A short drive to Little Yosemite
Sunol Regional Wilderness
You can visit a wilderness park that looks a
little like Yosemite, complete with beautiful views, canyons,
unusual rock formations, and waterfalls. Of course, the views are of
golden hills, the canyons are less deep, and the waterfalls are
quite small, but Sunol Regional Wilderness offers some excellent
advantages. Gentle rises in elevation take you to interesting view
sites. The hikes are shorter—popular trails range in length from
1.26 miles to 3.9 miles. The trails are less crowded—I saw only one
family on my hike. And the drive to the park is much shorter—about
fifty miles one-way. Think of the gas you’ll save.
Sandwiched between Mission Peak Reg-ional
Preserve on the west and Del Valle Regional Park on the east, Sunol
Regional Wilderness has 35 miles of trails over 6,858 acres of
rounded hills, grasslands, and oak woodlands.
View weathered serpentine and sandstone
outcrops, and enjoy shady riparian corridors along Alameda Creek.
Climb to see the dramatic landscapes of Calaveras Reservoir to the
south, and San Antonio Reservoir and Mt. Diablo to the north.
The park has notable geological features. You
can touch giant boulders of greenstone, schist, and metachert. Climb
a massive basalt outcrop at Indian Joe Caves. In the area called
Little Yosemite, walk through a creek filled with boulders of
metachert, sandstone, and blue glaucophane schist. In this same
creek bed see an extraordinary exposure of rock called a mélange.
Metachert is twisted inside of metagraywake mixed with darker and
The vegetation is typical of the Diablo Range.
Rounded grassy hills are dotted with oak trees (valley, coast live,
and blue), madrone, gray pine, and California buckeye. Riparian
areas host sycamores, willows, cattails, and sedges. Spring brings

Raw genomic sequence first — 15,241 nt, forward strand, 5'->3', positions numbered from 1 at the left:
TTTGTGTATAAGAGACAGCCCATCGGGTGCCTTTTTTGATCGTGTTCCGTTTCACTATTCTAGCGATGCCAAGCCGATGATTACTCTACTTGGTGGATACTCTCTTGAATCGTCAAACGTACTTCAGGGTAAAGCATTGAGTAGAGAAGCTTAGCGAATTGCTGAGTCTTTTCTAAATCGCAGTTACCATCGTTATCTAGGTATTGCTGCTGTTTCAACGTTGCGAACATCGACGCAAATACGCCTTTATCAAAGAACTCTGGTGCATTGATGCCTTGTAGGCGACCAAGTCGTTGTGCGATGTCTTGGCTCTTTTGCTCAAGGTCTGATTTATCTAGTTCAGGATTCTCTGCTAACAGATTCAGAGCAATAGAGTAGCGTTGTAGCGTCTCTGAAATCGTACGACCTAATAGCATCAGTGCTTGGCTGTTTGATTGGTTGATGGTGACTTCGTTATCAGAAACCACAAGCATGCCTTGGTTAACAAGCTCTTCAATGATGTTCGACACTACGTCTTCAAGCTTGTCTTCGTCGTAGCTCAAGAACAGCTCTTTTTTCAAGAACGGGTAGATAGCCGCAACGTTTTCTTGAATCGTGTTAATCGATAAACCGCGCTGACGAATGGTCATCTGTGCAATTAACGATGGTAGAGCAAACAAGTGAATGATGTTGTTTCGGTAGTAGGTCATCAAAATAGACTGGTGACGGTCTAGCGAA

California poppies, mustard, goldfields, and lupines. Although many
original bunch grasses have been replaced with European annual
grasses, a few patches of the native grass can still be found.
Located in the middle of several hundred square
miles of open space, Sunol Regional Wilderness is a popular place
for far-ranging mountain lions, bobcats, and coyotes. Flying
predators (eagles, hawks, and falcons) and carrion eaters (turkey
vultures) are abundant. On my hike, I saw turtles under the Alameda
Creek footbridge, scores of ground squirrels along Canyon View
trail, flocks of turkeys, several hawks, many small birds along the
creek, and a convention of turkey vultures.
The Trail to Little Yosemite
The name Yosemite sounded promising, so I took
the Canyon View Trail through Jacob’s Valley to Little Yosemite.
After crossing Alameda Creek on a little footbridge, I took Canyon
View Trail uphill. The climb was relatively easy, but there wasn’t
much shade, so it could have been more difficult on a hot day.
I met some cows. They didn’t appear afraid, but
they grudgingly backed out of the shadows of a big oak as I passed
As I gained elevation, I saw more and more
serpentine and sandstone outcrops.
Finally, as I rounded a big hill, I looked
across the valley to see a dome-shaped rock and a deep V rocky gorge
that reminded me of Yosemite in miniature. It was still impressive.
I continued down the trail via Cerro Este Road to the valley floor
where I listened to a gurgling creek as I had lunch at a convenient
The creek was filled with many large and
interesting boulders. Although the creek was low in August, I found
several little waterfalls. They were like Yosemite Falls, only much,
I walked back to the parking area via Camp
Ohlone Road. In the distance, I saw a line of horses crossing the
valley on a guided trail ride. Trail rides, overnight camps,
lessons, and special events are available by reservation with
Western Trail Riding Services (925-862-9044, or online at
www.westerntrailriding.net). Several large corrals are available.
The loop was about three miles long, with about
600 feet of relatively gradual ups and downs. You could probably
hike it in three or four hours, unless you are like me, and stop
often for pictures and snacks.
How to Get There
From our mountain area, take Highway 17 and
Interstate 880 to Calaveras Road east to 680. If you want the scenic
(but slow) route, stay on Calaveras past Interstate 680. Continue
past Ed Levin County Park and Calaveras Reservoir over a winding,
but well-maintained, road east, then north to Geary Road. Turn right
and drive into the park. This is the way to go if you have time. The
views are beautiful.
If you want a faster (but uglier) route, drive
north on Interstate 680 until you reach the Highway 84
east/Calaveras south exit, north of the Sunol grade. Take Calaveras
south to Geary Road. Turn left and drive into the park.
Day parking costs $5 payable at the entry kiosk.
Camping fee is $5. To reserve a camping site, call 1-888-327-3257,
option 2, then 1. Bicycles may be ridden only on designated bicycle
trails. Dogs must be on leash at posted areas, but may be off-leash
but under control in open-space areas. No alcoholic beverages,
firearms, or bows and arrows. No amplified music. It sounds like
heaven. It’s the sound of silence.